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April 12, 2017

How To Write a Book!

Speaking of being both generous and ruthless with my time, I realized the third question (in addition to this one and this one) that I get asked all the time is this: “Hey, Maia, I’d love to write a book about school culture, data-driven instruction, math strategies, or [insert your own dream here!] How did you do it?”

Well, it’s been a combination of sweat, love, and luck. But here’s a bit of what I’ve learned along the way:

  1. Be really, really good at what you do AND ensure OTHER influential people know you are good at what you do. In my case, I had been running around the country conducting Together Trainings for almost three years when this person saw my work and said, “You should write a book.” This led me to a direct connection with my publisher who wanted to know if I could. . .
  1. Build a platform. In my limited experience, most publishers don’t want much to do with you these days unless you come to them with an already existing platform. This might include a blog, all aspects of social media, and prominent speaking or training engagements. Then the publisher asked me to . . .
  1. Write a proposal. This part is hard. I had to draft a table of contents, write a sample chapter, and make a case for why my book was needed in the world. I agonized over this stage, but eventually turned in something. Sidenote: I think many authors have agents who shop stuff around, but so far, I have been able to get away without using an agent and I work directly with my publisher. The next step was to…
  1. Refine my outline. Since I essentially write “technical” books with tons of examples, I need tight outlines of each chapter before I start writing. Too bad I didn’t learn this lesson until the second book. The impact of not having a super-tight outline was that I would often interrupt my writing process to email someone for a sample or quote. If and when there are more books, I will nail down all of my examples FIRST.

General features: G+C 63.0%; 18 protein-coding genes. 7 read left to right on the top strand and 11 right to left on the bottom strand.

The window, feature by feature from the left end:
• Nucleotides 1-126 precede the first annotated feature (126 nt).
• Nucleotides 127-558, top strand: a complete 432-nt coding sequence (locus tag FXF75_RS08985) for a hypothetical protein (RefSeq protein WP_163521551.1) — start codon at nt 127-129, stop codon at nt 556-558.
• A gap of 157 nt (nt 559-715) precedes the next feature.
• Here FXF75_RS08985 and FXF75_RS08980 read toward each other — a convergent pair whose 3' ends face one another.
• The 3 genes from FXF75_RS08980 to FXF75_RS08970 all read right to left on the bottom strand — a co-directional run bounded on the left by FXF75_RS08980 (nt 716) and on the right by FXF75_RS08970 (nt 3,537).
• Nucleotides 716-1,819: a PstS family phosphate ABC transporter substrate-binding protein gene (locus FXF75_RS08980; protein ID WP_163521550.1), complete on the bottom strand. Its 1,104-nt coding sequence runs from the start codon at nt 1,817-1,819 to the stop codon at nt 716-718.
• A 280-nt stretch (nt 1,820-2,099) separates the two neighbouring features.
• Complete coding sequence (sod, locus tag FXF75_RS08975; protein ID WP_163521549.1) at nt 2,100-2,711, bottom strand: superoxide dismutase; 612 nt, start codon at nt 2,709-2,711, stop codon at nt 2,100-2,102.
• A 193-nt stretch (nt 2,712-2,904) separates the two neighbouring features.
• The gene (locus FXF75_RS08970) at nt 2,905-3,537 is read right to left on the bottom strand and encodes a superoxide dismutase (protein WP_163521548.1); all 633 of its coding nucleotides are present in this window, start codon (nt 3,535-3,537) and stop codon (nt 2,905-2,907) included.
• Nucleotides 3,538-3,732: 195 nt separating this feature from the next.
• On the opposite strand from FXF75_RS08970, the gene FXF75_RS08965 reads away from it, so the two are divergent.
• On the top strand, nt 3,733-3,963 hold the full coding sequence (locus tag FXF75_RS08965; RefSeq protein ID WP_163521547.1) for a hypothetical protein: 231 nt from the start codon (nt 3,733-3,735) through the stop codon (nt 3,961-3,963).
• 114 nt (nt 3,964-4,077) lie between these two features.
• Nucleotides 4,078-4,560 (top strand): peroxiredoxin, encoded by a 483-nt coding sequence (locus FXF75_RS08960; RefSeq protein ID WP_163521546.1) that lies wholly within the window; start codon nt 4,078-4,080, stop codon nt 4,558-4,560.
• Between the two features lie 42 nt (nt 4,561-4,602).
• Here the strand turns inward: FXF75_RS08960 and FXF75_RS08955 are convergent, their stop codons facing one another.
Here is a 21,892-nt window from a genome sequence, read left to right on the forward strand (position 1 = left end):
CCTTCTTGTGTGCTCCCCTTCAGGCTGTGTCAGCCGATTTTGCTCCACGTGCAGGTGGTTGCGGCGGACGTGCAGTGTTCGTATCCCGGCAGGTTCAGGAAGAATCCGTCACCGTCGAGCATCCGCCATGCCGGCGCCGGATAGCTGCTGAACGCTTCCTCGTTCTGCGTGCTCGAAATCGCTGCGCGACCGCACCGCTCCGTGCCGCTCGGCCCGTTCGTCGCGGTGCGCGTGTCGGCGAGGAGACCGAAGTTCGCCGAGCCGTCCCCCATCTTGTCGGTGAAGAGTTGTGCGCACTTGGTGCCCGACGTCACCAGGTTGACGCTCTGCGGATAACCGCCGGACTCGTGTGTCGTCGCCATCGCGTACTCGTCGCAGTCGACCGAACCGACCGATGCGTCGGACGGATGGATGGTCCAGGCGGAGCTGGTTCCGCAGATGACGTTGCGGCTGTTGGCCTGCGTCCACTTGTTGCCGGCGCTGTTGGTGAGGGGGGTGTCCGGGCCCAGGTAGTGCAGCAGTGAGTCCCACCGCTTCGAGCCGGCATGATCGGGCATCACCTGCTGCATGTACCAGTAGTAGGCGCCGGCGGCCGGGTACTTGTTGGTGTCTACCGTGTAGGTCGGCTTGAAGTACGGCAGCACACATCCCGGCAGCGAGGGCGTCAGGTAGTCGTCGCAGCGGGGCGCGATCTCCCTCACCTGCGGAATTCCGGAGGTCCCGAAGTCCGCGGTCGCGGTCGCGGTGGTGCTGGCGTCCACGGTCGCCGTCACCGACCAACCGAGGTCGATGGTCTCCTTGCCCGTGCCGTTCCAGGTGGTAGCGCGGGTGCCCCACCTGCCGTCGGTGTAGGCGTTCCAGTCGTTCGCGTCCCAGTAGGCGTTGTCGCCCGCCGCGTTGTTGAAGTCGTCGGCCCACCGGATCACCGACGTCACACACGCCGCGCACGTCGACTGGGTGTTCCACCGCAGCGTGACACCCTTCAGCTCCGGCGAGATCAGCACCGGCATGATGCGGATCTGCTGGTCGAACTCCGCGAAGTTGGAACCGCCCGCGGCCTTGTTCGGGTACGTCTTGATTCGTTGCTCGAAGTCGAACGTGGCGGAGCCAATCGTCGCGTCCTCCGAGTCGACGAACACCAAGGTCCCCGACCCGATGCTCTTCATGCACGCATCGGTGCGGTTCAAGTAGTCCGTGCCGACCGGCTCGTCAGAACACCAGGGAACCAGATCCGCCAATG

1. Write, write, write, and write. Ummmm, yes—this is really, really hard for me. Some tricks I’ve learned over the years – that work for ME—are over here. But as an extrovert who has a business to run and a family to care for, time to just write can be hard to come by. I do it when I can on my mini Lenovo laptop and usually away from my desk, often listening to this.
  1. Find an accountability buddy. In my case, this was often a part-time member of my team whom I would beg to have breakfast on Sundays and force me to articulate my outline and word count for the week. I also had other people on standby to read sections throughout the entire process.
  1. Stay organized. Because my stuff is dense with graphics, examples, and quotations, I hired a book production coordinator who helped organize samples, obtain releases, and maintain word count per chapter. We used Trello to capture chapter ideas and shared several files via Dropbox to manage graphics, permissions, and so on.

So this is how I’ve written two books to date. Plus pistachios and Rolos!

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